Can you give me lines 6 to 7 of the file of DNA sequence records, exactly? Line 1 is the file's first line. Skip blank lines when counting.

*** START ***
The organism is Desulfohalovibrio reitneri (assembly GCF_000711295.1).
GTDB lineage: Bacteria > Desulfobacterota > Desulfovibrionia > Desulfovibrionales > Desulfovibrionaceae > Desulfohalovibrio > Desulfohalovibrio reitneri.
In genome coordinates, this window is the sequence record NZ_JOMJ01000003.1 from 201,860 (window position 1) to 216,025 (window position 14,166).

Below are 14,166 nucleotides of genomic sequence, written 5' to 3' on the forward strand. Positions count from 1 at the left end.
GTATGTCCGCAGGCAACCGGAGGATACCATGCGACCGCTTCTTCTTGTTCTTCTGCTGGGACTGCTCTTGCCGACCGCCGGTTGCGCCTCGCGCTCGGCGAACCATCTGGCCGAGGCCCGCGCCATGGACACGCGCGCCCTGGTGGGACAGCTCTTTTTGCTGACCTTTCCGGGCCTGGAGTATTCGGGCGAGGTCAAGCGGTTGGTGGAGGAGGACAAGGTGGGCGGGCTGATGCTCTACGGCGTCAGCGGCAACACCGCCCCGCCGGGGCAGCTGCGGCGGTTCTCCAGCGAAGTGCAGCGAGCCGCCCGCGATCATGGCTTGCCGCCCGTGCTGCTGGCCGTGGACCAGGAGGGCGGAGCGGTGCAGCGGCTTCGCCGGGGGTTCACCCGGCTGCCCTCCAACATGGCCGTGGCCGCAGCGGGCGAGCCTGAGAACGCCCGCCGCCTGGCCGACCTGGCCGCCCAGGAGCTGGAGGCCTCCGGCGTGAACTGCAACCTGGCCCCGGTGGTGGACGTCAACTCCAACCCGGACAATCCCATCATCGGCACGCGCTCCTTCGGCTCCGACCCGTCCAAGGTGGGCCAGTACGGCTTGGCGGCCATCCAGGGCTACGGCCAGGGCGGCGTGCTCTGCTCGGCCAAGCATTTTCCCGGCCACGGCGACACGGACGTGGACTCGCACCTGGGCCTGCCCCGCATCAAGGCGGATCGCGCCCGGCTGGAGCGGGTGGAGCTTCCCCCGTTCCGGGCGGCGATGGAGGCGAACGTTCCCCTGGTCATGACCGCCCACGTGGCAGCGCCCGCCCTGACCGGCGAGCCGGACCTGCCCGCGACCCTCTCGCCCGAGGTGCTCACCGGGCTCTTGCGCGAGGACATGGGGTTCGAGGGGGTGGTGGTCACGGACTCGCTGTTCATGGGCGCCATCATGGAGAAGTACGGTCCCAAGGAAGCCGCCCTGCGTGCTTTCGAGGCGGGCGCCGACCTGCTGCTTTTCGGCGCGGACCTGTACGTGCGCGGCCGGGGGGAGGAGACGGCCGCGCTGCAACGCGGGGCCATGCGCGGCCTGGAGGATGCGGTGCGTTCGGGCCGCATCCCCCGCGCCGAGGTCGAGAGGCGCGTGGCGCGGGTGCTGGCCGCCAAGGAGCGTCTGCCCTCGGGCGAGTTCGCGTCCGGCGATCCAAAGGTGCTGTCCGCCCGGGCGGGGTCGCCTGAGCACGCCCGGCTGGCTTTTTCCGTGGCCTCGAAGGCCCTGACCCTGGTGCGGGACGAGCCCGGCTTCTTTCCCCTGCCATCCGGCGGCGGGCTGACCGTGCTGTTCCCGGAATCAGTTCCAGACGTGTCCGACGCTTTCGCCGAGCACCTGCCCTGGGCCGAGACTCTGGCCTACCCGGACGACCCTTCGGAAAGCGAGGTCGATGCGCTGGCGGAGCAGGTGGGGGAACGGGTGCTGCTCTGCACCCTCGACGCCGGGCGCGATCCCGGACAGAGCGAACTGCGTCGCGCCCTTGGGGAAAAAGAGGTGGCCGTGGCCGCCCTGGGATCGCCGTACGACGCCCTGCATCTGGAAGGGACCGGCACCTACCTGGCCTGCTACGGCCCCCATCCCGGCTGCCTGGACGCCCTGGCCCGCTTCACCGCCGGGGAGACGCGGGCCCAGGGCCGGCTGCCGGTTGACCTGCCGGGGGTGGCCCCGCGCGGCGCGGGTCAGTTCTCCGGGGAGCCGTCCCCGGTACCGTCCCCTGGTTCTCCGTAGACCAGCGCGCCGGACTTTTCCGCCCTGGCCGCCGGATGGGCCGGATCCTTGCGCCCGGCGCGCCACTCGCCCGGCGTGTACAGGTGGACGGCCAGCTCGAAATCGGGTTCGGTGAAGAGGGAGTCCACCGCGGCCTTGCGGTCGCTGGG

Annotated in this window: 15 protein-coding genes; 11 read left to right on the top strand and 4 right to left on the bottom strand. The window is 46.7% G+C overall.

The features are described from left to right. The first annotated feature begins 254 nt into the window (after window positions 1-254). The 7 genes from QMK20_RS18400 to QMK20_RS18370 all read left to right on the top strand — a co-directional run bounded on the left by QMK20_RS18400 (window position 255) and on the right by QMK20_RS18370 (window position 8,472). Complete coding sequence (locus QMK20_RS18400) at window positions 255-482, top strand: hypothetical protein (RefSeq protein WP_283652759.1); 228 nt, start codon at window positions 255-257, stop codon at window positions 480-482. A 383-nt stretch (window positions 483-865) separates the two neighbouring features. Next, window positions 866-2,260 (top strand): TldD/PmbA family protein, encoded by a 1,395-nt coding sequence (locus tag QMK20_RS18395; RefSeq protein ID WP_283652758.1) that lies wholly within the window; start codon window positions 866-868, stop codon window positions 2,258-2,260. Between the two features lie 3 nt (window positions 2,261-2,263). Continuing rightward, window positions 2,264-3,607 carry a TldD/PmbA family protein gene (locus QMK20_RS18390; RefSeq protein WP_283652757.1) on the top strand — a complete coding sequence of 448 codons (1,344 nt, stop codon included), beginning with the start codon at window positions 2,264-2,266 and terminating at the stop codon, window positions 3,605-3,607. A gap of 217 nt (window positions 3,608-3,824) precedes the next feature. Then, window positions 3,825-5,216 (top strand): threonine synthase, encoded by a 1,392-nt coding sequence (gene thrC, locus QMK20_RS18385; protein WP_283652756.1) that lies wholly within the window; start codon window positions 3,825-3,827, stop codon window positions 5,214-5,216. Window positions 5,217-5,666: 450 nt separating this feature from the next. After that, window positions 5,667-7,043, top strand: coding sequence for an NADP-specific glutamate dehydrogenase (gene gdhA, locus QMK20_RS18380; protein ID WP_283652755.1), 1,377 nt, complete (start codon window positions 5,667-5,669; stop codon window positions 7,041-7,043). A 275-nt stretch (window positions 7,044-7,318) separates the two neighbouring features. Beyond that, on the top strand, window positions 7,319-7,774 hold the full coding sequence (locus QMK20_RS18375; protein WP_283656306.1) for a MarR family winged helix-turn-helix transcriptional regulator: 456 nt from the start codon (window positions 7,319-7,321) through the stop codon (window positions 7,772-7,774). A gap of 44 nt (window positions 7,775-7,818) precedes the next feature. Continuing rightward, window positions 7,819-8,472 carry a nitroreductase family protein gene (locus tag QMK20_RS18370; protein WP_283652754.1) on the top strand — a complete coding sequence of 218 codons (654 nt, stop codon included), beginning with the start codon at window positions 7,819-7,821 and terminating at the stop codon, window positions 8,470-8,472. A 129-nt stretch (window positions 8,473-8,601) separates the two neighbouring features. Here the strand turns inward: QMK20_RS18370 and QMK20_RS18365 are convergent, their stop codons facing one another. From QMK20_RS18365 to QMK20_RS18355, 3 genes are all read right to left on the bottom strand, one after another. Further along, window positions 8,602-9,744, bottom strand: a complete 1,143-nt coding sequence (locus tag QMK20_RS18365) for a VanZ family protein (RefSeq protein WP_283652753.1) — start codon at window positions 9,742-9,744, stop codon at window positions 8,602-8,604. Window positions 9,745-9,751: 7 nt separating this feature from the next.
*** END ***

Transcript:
Annotated in this window: 15 protein-coding genes; 11 read left to right on the top strand and 4 right to left on the bottom strand. The window is 46.7% G+C overall.

The features are described from left to right. The first annotated feature begins 254 nt into the window (after window positions 1-254). The 7 genes from QMK20_RS18400 to QMK20_RS18370 all read left to right on the top strand — a co-directional run bounded on the left by QMK20_RS18400 (window position 255) and on the right by QMK20_RS18370 (window position 8,472). Complete coding sequence (locus QMK20_RS18400) at window positions 255-482, top strand: hypothetical protein (RefSeq protein WP_283652759.1); 228 nt, start codon at window positions 255-257, stop codon at window positions 480-482. A 383-nt stretch (window positions 483-865) separates the two neighbouring features. Next, window positions 866-2,260 (top strand): TldD/PmbA family protein, encoded by a 1,395-nt coding sequence (locus tag QMK20_RS18395; RefSeq protein ID WP_283652758.1) that lies wholly within the window; start codon window positions 866-868, stop codon window positions 2,258-2,260. Between the two features lie 3 nt (window positions 2,261-2,263). Continuing rightward, window positions 2,264-3,607 carry a TldD/PmbA family protein gene (locus QMK20_RS18390; RefSeq protein WP_283652757.1) on the top strand — a complete coding sequence of 448 codons (1,344 nt, stop codon included), beginning with the start codon at window positions 2,264-2,266 and terminating at the stop codon, window positions 3,605-3,607. A gap of 217 nt (window positions 3,608-3,824) precedes the next feature. Then, window positions 3,825-5,216 (top strand): threonine synthase, encoded by a 1,392-nt coding sequence (gene thrC, locus QMK20_RS18385; protein WP_283652756.1) that lies wholly within the window; start codon window positions 3,825-3,827, stop codon window positions 5,214-5,216. Window positions 5,217-5,666: 450 nt separating this feature from the next. After that, window positions 5,667-7,043, top strand: coding sequence for an NADP-specific glutamate dehydrogenase (gene gdhA, locus QMK20_RS18380; protein ID WP_283652755.1), 1,377 nt, complete (start codon window positions 5,667-5,669; stop codon window positions 7,041-7,043). A 275-nt stretch (window positions 7,044-7,318) separates the two neighbouring features. Beyond that, on the top strand, window positions 7,319-7,774 hold the full coding sequence (locus QMK20_RS18375; protein WP_283656306.1) for a MarR family winged helix-turn-helix transcriptional regulator: 456 nt from the start codon (window positions 7,319-7,321) through the stop codon (window positions 7,772-7,774). A gap of 44 nt (window positions 7,775-7,818) precedes the next feature. Continuing rightward, window positions 7,819-8,472 carry a nitroreductase family protein gene (locus tag QMK20_RS18370; protein WP_283652754.1) on the top strand — a complete coding sequence of 218 codons (654 nt, stop codon included), beginning with the start codon at window positions 7,819-7,821 and terminating at the stop codon, window positions 8,470-8,472. A 129-nt stretch (window positions 8,473-8,601) separates the two neighbouring features. Here the strand turns inward: QMK20_RS18370 and QMK20_RS18365 are convergent, their stop codons facing one another. From QMK20_RS18365 to QMK20_RS18355, 3 genes are all read right to left on the bottom strand, one after another. Further along, window positions 8,602-9,744, bottom strand: a complete 1,143-nt coding sequence (locus tag QMK20_RS18365) for a VanZ family protein (RefSeq protein WP_283652753.1) — start codon at window positions 9,742-9,744, stop codon at window positions 8,602-8,604. Window positions 9,745-9,751: 7 nt separating this feature from the next.